So you’ve finally got a free download of that Windows 10 ISO and you’re using it with an old product code. What next, how do you get the best out of it? Well, my answer to this is using keyboard shortcuts.
Here’s a list of some of the best productivity-enchancing shortcuts I’ve learnt recently as well as some I’ve been using for years. Some of these work on older versions of Windows, some only do things on Windows 10.
Most of these use the, now, ubiquitous Windows key – the one with the Windows logo on – along with another key.
Some quick and basic tricks that have been around ages
Most of the shortcuts I’m listing here are new discoveries for me, or new in Windows 10. However there are a few staples you should know about.
Windows + e – gets you to the file manager (explorer as Microsoft calls it)
Windows + m – hides all windows and brings up the desktop.
Windows + arrow keys – this allows you to dock a window to the left or right, and Windows will offer you your other open apps to attach next to it. You can also use Win + down arrow to switch an app from full screen to “windowed” and pressing again will minimise it. Win + up reverses this.
Emoji at the touch of a button
Some people hate them, some people practically ignore traditional language in favour of them so Emoji aren’t going away. One big problem with Windows 10 over, say, Android or iOS is that the Emoji keyboard isn’t as easy to find. In fact, until recently there wasn’t one. Now though pressing the Windows key and semicolon (or full stop/period) will bring up the Emoji keyboard. This only works on US English currently.
Microsoft had a task switcher in Vista that I adored, it cascaded all your open windows on-screen with Aero Glass. But Aero is dead, because those styles lost traction to “flat” UI designs, which Windows 10 has gone to town on.
However there are two task switchers now, and both operate a little differently.
Alt + tab is a classic switcher, it simply brings up the windows open on a display and tapping tab will move you through them on step at a time. It’s decent, but not designed for multiple displays or desktops.
Win + tab is Windows 10 specific. It allows you to switch between all of the apps open on your machine. So it shows on all connected monitors and the apps will be available on the screen they’re currently attached to.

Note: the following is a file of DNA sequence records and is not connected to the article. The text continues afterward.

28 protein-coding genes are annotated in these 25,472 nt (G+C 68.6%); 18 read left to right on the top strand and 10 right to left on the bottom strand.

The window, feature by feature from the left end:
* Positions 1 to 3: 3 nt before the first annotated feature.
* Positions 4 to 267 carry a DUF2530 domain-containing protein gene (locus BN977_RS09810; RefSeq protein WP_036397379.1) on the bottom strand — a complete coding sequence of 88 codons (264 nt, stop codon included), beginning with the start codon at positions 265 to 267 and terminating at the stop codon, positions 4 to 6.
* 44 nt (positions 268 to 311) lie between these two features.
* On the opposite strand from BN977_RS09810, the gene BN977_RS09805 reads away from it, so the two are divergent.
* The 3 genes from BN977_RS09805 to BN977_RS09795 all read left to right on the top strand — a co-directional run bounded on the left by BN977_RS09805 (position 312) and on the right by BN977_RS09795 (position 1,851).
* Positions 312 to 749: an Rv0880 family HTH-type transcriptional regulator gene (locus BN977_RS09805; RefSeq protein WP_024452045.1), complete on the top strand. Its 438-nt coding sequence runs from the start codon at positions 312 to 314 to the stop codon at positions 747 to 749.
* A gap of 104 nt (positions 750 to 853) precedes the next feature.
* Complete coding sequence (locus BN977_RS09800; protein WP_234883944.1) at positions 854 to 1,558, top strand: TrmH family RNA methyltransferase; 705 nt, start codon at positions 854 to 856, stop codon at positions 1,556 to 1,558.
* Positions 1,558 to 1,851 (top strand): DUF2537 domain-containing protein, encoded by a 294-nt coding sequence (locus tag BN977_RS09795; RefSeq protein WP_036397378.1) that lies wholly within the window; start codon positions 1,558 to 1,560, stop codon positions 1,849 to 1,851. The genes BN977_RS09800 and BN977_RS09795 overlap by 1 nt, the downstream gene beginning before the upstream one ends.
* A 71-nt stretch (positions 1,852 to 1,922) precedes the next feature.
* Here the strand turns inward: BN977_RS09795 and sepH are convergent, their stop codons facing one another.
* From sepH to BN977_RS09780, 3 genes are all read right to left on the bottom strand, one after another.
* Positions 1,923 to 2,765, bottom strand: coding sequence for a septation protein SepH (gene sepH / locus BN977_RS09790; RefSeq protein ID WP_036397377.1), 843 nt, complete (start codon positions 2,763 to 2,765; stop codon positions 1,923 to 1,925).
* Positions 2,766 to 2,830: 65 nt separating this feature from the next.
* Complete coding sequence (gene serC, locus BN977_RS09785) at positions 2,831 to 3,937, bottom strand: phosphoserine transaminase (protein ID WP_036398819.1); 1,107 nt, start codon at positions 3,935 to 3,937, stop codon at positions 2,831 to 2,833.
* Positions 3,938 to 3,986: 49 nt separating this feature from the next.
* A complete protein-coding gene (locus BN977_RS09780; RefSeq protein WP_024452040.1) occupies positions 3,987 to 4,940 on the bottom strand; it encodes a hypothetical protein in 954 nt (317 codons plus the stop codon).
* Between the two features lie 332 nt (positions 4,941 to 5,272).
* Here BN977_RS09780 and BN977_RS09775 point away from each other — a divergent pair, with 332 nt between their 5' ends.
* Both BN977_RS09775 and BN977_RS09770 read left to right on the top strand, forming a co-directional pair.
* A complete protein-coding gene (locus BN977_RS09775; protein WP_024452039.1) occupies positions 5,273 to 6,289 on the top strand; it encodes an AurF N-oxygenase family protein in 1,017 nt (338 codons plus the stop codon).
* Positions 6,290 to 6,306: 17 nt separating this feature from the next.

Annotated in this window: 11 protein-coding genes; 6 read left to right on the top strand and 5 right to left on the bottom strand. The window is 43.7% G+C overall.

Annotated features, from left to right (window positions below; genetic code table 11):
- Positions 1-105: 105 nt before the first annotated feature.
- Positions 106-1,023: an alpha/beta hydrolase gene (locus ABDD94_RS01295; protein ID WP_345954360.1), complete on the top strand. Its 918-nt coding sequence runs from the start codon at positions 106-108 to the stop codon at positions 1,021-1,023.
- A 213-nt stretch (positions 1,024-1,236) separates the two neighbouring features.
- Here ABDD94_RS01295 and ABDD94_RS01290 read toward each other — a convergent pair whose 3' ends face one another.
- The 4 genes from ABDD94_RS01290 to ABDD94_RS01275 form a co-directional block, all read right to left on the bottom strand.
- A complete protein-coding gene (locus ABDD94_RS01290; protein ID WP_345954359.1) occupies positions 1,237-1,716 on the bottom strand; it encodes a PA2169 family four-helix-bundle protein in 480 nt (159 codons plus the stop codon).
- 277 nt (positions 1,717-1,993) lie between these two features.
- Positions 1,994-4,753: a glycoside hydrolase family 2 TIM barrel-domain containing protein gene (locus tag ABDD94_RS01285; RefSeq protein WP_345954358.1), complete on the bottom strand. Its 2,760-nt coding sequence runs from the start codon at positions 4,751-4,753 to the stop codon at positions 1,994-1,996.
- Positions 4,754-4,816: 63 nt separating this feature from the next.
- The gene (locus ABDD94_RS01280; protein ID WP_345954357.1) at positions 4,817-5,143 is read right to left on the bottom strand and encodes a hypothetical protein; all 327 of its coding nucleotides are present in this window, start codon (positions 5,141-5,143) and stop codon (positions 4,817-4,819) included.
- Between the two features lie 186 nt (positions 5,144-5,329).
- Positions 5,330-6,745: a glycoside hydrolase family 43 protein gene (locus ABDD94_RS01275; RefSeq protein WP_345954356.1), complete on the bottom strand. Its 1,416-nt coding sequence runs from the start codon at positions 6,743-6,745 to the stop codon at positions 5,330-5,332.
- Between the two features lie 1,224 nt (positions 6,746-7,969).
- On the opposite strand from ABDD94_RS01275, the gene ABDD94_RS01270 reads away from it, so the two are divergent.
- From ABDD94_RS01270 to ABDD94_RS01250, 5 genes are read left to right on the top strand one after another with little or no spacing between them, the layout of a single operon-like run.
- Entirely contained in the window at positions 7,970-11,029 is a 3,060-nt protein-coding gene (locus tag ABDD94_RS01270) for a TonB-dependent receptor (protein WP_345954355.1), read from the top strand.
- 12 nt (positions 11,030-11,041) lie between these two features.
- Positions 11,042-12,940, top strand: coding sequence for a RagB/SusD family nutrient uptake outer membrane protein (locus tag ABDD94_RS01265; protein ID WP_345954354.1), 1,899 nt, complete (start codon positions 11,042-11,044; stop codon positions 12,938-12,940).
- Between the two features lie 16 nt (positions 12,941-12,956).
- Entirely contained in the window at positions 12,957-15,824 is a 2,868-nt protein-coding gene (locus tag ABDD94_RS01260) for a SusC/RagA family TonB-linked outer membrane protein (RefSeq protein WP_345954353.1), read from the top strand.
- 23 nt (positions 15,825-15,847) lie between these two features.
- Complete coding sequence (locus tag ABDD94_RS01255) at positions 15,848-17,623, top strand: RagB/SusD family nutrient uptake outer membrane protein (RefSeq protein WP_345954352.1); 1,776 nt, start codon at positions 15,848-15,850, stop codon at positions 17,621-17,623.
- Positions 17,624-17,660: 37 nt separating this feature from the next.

If you’re a user of multiple desktops the bottom of the screen shows all running screens and allows you to switch between them. If you’re in an office environment multi-desktops can really help with productivity.
Additionally, hit the middle mouse button – the wheel, usually – and you can close any window in either of these modes. This one also works across the Windows 10 OS as a whole.
Start favourite apps fast
I don’t pin apps to the Start bar usually, but there’s one very good reason to do so. Pressing Win + 1, 2, 3, etc will start those apps. So if you have Firefox pinned first, then Win + 1 will open it. If you have some apps you use a lot, but don’t leave running, this is a great way to get in and out of things fast.
Error messages can be copied and emailed with ease
How many of us have wanted to record what’s in an error message so we can either search for a solution or send it to a support person? When a dialogue box appears in Windows 10 you can hit control + c and the text in the error or status message will be copied to the clipboard, from there you can paste it into an email or support chat.
Multilingual users rejoice
If you type in more than one language hit that Windows key and the spacebar and you can switch between all your installed language packs. Users not in the US can use this as a way to get the Emoji keyboard up until MS adds support to other languages.
Get out of trouble fast
Sometimes Windows gets itself in a knot. When this happens you can press Win + D to take you back to the desktop. It’s a really good way of getting out of a lot of apps that take your PC into a fullscreen mode. You can also use Win + M to minimise, but showing the desktop has always been my favourite Windows shortcut.